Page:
Walking through Dr. Kristine DeLong’s laboratory at LSU is like walking through an archive of history. Various segments of objects like corals, shells, and trees sit upon dissection tables waiting to be tested by Dr. DeLong and her graduate student researchers. In the midst of DeLong’s busy lab lies history and hundreds of years worth of data that is waiting to be found.
Dr. DeLong is an associate professor at LSU in the department of Geography and Anthropology. She has a PhD in Oceanography from the University of South Florida. Dr. DeLong is a paleoclimatologist, a scientist who “studies climate of the past.” She gets most of her data from objects that have rings, like oyster shells, corals and trees. “Anything that has rings, we can date it,” DeLong said. She is passionate about learning and teaching about natural climate variability. “Climate variability is no longer a question, it is a fact,” DeLong said. DeLong often runs into people who question her field of work. ”I find that climate tends to be a political topic, so you have to be ready for skeptics and people who do not agree with you and you can not like it phase you,” said DeLong. Dr. Kristine DeLong finds joy in helping people come to the conclusion that climate variability is real and is something they too should feel strongly about.
Kristine DeLong has always felt passionately about the ocean. She attests her love for the ocean to her father, who served as an intelligence officer during the Vietnam War. Due to her father’s high ranked position, DeLong and her family could not know his precise whereabouts during the war. The way her father communicated his location was by sending boxes of shells back to DeLong and her family. As a young girl, eager to know where in the world her father was, DeLong would examine the shells her father sent home.
“I would go to the library and look at books to figure out where the shells were from,” Dr. DeLong said. While in high school, DeLong wanted to study oceanography but was detoured by negative responses from her high school counselors. The counselors told her that there would not be much work for an oceanographer so they encouraged DeLong to go into engineering. Dr. DeLong graduated with a Bachelors Degree in Mechanical Engineering, which she admits she hated. But, she was interested in theater, so she minored in theater technology. Right after college she got a job with Warner Brothers, where she worked as the lighting designer/ lighting engineer for the Bugs Bunny on Broadway show and The Bugs Bunny World Tour.
“Working for the shows got old after a while, so I searched for a new job,” DeLong said. “So, after working for Warner Brothers I started working for an international corporation, Ricoh. I did well but I started to see where things were headed. I knew we weren’t going to use paper and printing in the future so I knew this would not be a job I would stay at until I retired.”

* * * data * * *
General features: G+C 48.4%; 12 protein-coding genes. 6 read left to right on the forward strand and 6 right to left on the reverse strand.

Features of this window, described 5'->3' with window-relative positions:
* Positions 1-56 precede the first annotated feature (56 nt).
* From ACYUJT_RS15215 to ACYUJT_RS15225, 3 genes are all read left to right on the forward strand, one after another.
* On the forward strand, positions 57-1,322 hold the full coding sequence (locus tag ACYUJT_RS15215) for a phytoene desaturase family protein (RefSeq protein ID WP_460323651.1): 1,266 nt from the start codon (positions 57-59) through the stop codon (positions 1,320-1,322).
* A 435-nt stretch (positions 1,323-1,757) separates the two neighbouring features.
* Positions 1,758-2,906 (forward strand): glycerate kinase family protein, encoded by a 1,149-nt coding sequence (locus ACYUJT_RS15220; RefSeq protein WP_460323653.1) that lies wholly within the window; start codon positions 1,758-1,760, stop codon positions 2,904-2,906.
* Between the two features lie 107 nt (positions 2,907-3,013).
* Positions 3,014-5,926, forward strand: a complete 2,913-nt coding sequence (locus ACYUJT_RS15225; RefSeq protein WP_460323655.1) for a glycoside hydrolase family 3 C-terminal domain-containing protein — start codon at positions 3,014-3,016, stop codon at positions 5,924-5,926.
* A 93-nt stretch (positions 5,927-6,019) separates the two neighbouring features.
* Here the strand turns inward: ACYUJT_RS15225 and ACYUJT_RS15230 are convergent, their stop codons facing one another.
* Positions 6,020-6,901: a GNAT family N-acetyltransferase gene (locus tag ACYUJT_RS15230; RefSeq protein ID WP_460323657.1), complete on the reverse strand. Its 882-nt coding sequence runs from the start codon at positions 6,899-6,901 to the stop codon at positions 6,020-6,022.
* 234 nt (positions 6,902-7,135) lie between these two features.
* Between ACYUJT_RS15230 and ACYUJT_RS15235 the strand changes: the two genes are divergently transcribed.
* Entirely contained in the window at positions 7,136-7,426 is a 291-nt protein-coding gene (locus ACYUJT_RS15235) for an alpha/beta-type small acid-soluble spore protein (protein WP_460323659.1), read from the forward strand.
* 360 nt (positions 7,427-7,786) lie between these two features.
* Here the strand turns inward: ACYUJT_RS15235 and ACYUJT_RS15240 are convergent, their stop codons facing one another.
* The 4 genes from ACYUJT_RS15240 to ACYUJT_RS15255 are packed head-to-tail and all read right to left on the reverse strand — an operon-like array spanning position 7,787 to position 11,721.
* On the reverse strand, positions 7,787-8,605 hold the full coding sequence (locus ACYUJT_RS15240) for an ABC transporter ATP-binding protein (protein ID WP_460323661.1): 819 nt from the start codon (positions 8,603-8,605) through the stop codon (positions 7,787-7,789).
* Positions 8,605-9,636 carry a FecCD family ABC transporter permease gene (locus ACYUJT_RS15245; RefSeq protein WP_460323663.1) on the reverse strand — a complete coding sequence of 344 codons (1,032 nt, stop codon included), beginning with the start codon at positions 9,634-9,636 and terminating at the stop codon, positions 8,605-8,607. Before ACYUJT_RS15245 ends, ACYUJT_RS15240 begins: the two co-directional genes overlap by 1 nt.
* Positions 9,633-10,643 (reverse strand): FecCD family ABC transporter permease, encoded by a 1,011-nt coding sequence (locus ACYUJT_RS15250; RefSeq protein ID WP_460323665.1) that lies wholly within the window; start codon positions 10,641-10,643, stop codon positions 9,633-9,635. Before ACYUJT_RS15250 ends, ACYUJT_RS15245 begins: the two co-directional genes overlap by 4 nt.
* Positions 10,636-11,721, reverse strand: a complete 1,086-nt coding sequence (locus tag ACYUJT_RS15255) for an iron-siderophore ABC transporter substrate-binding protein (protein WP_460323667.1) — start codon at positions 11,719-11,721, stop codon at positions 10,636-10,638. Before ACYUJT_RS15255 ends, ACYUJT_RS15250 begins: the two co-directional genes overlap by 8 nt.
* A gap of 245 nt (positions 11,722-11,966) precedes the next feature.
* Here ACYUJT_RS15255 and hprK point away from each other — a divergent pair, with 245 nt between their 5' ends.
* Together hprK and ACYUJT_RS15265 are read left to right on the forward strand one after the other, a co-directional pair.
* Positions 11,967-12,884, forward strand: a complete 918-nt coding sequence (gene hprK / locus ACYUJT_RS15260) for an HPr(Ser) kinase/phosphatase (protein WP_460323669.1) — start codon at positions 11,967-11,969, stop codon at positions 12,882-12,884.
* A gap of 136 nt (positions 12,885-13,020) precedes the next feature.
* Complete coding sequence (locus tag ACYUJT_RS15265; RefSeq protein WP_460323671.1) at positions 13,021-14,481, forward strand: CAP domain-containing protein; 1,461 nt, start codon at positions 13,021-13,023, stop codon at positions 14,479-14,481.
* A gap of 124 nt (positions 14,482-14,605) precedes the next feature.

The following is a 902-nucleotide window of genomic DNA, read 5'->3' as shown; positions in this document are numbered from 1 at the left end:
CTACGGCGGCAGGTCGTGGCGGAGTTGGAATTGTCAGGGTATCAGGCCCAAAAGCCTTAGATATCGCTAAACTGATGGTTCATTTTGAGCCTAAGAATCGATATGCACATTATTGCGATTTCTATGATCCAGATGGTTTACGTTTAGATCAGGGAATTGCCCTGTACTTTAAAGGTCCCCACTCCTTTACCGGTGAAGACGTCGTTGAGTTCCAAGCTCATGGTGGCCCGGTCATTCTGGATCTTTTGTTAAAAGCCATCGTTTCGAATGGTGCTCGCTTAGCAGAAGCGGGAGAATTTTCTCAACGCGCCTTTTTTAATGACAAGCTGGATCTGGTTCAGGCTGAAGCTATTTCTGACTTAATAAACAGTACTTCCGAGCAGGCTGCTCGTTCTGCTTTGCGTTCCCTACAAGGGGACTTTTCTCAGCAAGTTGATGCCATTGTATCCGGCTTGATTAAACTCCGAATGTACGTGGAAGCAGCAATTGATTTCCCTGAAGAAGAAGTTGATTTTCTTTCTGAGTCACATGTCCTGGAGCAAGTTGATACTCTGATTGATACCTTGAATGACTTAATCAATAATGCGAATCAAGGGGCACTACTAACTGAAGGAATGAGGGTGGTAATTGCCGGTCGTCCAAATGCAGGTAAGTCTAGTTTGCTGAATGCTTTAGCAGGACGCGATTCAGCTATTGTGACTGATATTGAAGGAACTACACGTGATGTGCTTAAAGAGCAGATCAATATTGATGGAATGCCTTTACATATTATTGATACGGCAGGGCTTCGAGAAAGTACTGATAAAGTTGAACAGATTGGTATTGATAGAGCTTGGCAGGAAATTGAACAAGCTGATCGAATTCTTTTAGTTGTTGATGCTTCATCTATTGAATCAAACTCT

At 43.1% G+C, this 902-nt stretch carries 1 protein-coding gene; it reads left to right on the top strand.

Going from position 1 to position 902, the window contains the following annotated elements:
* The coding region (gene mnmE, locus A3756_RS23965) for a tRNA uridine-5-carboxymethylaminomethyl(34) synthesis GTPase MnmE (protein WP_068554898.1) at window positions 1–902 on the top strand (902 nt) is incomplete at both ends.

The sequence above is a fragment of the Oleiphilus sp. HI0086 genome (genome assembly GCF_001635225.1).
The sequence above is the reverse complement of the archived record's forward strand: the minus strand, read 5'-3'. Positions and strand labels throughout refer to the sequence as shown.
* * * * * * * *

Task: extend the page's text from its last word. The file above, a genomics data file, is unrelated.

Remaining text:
This influenced DeLong, to head back to school to get her PhD. DeLong left her prominent corporate job in fear that the company would become outdated. She now is ironically a researcher who focuses on dating pieces of the past.
DeLong confesses that although she enjoyed the big paycheck she received at her corporate job, she appreciates working at the University more. She enjoys how being a professor allows her to “be her own boss.” She explains that her freedom allows her to do the research she wants to do and teach the classes that she wants to teach. Although, she says, with that freedom comes responsibility. “You have to be someone who is self-motivated,” she said. The flexibility that Dr. DeLong has in being a professor and a researcher allows her to “do cool things like SCUBA dive in the gulf of Mexico and visit coral reefs,” she said.
This spring, Dr. DeLong will be taking a sabbatical from teaching. During this sabbatical, she will be doing research in a new place where she will “learn a new skill and make new connections.” The trip Dr. DeLong most looks forward to is her month long trip to Singapore. She will be going to Singapore to write a research paper and work in the lab where she will learn a new technique. DeLong hopes that she will be able to bring the new technique and system back to her own lab here at LSU. “While I’m on that side of the world I will probably end up going to Australia and my scuba gear will definitely be coming with me!” she said.
DeLong often gets negative comments about her research trips. Many people think that these trips are vacations where DeLong scuba gives and beach hops all day. DeLong says, “while the trips are fun and beautiful, I am doing research and collecting a large amount of very useful data.”
Even though Dr. DeLong will be on the other side of the world, she will still tend to her daily routine of checking emails, reading and reviewing papers and communicating with fellow scientists. Although, she does admit that she will have a lot more time to do research, which she struggles to fit into her everyday schedule here at LSU. Her site for research will also be changing significantly. Dr. DeLong typically does research in the Dry Tortugas in the Florida Keys. DeLongs sabbatical will also give her the chance to work in a totally different environment than what she is typically used to. DeLong says she is excited to do research in a place that she is unfamiliar with. “There will be so many opportunities to learn new facts and skills,” Dr. DeLong said.
It is obvious that Dr. Kristine DeLong is passionate about her field of work, as any great scientist is. She is an incredible and inspiring woman who has worked hard to be able to do something that she loves. She admits that while she does know a great deal about paleoclimatology, she is always looking to learn new things about the world around her to tell her things about the past.
Editorial Note: Edited by Paige Jarreau